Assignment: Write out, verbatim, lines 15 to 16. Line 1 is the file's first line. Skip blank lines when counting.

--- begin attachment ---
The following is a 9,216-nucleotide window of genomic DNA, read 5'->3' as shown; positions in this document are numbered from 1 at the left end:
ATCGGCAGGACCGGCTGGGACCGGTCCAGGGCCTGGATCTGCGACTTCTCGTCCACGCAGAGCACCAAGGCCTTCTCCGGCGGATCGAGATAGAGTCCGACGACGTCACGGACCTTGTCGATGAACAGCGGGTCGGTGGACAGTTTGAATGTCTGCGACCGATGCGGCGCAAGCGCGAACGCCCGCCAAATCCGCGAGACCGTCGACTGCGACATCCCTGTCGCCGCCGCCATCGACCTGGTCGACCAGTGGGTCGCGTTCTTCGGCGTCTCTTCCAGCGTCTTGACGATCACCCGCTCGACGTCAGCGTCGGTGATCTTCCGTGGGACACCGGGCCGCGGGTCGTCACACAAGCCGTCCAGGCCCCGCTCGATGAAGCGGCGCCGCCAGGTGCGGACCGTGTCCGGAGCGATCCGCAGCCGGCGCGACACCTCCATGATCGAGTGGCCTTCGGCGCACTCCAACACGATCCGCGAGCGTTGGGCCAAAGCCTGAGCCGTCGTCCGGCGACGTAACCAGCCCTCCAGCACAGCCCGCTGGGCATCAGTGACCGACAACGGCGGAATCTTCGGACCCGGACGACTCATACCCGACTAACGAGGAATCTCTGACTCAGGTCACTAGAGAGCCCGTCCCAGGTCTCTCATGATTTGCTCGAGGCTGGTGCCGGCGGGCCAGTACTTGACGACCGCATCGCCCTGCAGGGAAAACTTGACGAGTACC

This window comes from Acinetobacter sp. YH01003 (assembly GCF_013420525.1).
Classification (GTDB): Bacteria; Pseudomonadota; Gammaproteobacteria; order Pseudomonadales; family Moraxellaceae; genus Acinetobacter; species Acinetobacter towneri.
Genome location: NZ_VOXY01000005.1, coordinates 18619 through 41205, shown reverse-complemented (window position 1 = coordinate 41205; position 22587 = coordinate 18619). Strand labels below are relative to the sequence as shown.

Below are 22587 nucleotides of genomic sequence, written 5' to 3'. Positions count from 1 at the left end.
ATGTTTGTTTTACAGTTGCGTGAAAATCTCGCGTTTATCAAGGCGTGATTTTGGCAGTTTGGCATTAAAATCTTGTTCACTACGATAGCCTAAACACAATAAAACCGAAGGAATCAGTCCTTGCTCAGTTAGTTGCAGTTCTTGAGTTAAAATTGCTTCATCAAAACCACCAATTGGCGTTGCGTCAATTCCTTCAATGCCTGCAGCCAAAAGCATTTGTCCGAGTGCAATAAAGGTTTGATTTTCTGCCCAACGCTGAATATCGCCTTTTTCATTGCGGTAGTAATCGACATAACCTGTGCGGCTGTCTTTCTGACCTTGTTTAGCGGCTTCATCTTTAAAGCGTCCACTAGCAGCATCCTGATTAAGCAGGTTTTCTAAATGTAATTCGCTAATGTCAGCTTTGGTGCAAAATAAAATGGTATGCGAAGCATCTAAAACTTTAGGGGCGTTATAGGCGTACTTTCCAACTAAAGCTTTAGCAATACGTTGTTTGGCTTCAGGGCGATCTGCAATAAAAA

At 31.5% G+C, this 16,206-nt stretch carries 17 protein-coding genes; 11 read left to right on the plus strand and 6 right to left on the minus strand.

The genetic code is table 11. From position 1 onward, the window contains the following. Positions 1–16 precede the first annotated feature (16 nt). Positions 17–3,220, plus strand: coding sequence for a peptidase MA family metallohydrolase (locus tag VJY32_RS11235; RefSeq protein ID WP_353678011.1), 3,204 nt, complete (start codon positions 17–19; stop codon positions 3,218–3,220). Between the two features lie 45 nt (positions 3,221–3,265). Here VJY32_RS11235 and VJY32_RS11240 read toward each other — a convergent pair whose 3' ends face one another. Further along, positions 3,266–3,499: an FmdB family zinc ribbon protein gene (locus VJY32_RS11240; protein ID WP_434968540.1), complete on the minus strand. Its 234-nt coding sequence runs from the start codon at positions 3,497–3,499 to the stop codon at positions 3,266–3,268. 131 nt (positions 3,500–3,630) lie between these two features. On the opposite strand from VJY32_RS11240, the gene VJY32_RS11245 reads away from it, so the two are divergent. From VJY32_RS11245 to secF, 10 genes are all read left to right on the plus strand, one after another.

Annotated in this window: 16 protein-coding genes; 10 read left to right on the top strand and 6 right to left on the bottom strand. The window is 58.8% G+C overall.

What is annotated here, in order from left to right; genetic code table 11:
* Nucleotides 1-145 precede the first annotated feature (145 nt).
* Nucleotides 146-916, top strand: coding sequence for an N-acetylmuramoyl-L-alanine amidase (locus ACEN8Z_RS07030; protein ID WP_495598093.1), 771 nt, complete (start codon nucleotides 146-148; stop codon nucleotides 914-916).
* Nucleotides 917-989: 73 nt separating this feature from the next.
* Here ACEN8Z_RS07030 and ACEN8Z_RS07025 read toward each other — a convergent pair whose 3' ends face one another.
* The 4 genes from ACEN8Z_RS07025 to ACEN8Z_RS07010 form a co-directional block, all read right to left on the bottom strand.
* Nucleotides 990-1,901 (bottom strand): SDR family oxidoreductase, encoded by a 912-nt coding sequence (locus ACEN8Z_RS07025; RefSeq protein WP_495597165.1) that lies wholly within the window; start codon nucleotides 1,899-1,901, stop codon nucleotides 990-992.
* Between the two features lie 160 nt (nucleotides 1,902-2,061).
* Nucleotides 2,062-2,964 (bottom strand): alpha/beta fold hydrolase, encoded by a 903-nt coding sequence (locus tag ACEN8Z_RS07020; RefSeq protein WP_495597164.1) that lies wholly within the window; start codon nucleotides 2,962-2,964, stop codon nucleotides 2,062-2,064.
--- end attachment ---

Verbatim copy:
* Here ACEN8Z_RS07030 and ACEN8Z_RS07025 read toward each other — a convergent pair whose 3' ends face one another.
* The 4 genes from ACEN8Z_RS07025 to ACEN8Z_RS07010 form a co-directional block, all read right to left on the bottom strand.